"They don’t have any material interest in fossil fuels, but they are fundamentalists about hating the government, hating regulation and trying to stop any progress on things like climate change because they see it as almost a step toward communism, it’s almost that stark," he said.

To be sure, not all foundations linked to dead industrialists oppose climate science. The fortune of John D. Rockefeller of Standard Oil is now funding climate action. The Rockefeller Brothers Fund spends more than $10 million annually supporting climate causes and funding groups that promote regulation of fossil fuel.

3 big donors

One of the largest donors to anti-climate policy causes is the Lynde and Harry Bradley Foundation, which has spent millions of dollars annually on groups that try to sow doubt about climate change and that work to weaken climate regulations.

Public tax filings show that the Wisconsin-based foundation has assets of about $1 billion and was named for two brothers — Lynde, who died in 1942, and Harry, a member of the far-right John Birch Society, who died in 1965. The family made its fortune in electronic controls.

The foundation was expanded into a conservative powerhouse in 1985, when a sale of the family company expanded the foundation’s assets to $290 million.

In recent years, the foundation has pumped millions of dollars into groups that worked closely with the Trump White House to roll back most of the Obama administration’s climate policy; to increase the voice of industry researchers in order to diminish air pollution regulations; and to steer federal agencies such as the Interior Department, EPA and the Department of Energy toward the interests of fossil fuel companies.

Last year alone, the Bradley Foundation spent more than $2 million funding CEI, the Cato Institute, the CO2 Coalition, the Heritage Foundation, FreedomWorks, the Texas Public Policy Foundation and the American Legislative Exchange Council. Former employees of those groups have served in senior positions at the White House, Interior, DOE and EPA, and on President Trump’s transition teams for those agencies.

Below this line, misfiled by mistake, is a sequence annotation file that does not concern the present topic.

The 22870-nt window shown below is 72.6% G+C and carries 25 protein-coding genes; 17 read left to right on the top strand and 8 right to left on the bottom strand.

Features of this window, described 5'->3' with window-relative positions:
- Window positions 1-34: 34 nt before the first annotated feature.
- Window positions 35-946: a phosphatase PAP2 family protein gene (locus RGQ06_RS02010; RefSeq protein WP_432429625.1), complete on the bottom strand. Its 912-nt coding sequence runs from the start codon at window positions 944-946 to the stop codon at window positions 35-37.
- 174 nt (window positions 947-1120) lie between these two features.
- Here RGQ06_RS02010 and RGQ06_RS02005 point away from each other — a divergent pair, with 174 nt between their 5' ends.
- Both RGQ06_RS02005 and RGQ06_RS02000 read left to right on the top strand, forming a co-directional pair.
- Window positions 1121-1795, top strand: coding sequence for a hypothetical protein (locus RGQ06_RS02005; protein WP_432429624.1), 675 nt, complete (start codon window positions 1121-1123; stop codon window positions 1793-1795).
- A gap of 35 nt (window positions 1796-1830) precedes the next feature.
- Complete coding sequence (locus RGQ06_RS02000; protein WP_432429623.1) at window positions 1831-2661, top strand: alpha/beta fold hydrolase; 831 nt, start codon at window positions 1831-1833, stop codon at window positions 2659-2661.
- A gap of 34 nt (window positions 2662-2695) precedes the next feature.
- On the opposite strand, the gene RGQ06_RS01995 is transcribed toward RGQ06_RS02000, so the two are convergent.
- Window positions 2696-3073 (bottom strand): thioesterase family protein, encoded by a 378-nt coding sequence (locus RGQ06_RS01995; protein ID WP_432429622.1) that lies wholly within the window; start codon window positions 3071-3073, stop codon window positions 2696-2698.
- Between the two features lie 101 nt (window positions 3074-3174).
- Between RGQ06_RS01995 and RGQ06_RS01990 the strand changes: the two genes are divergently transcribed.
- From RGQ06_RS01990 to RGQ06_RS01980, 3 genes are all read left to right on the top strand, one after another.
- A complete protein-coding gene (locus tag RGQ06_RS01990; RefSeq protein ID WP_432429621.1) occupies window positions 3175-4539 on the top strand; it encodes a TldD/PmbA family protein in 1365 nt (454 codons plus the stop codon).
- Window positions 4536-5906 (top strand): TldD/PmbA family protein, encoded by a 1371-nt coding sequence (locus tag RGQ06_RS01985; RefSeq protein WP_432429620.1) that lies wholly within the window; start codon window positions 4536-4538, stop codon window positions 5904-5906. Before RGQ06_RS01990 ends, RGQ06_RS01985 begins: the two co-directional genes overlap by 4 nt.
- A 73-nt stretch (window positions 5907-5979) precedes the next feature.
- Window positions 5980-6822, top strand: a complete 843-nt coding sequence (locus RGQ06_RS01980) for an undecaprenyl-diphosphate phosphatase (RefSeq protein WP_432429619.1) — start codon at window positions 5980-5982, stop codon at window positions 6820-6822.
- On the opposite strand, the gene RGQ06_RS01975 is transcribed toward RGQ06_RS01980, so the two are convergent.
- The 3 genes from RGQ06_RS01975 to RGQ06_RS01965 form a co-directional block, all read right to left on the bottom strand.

Millions of dollars to the same groups has also flowed from the Searle Freedom Trust, public tax filings show. The trust was founded by Daniel C. Searle, who died in 2007 and was a fourth-generation CEO of a family pharmaceutical company that was sold to Monsanto.

In 2018 alone, tax filings show, the Searle trust gave more than $2 million to groups that worked with the Trump administration to roll back environmental regulations, including the CO2 Coalition, CEI, Cato and the Heritage Foundation.

In addition to policy support, the foundation funds public outreach for climate denialism. In 2018 alone, it spent more than $300,000 on groups that publish and promote climate misinformation, including the Daily Caller News Foundation and the Prager University Foundation, tax filings show.

The work of the Bradley Foundation and Searle trust is complemented by funding from the Sarah Scaife Foundation, which is named after Sarah Mellon Scaife, an heiress to the fortune of her father, Richard Mellon, a banker and industrialist.

Scaife, who died in 1965, focused her support on funding for hospitals, disability and poverty issues, and environmental causes. Her money was even used to fund the University of Pittsburgh laboratory where the polio vaccine was developed by Dr. Jonas Salk in the early 1950s.

After Scaife’s death, her son, Richard Mellon Scaife, turned the foundation into a powerhouse for conservative issues, spending tens of millions of dollars on the Heritage Foundation alone before his death in 2014. Scaife steered the family’s fortune toward conservative causes so thoroughly that Hillary Clinton once pinpointed him as the figurehead of a "vast right-wing conspiracy."

The Sarah Scaife Foundation now funnels millions to groups that oppose environmental regulations and that attack climate science. That includes more than $3 million in its most recent filing, including to Cato, CEI, the CO2 Coalition, FreedomWorks, the Committee for a Constructive Tomorrow, and the Energy and Environmental Legal Institute, according to tax filings.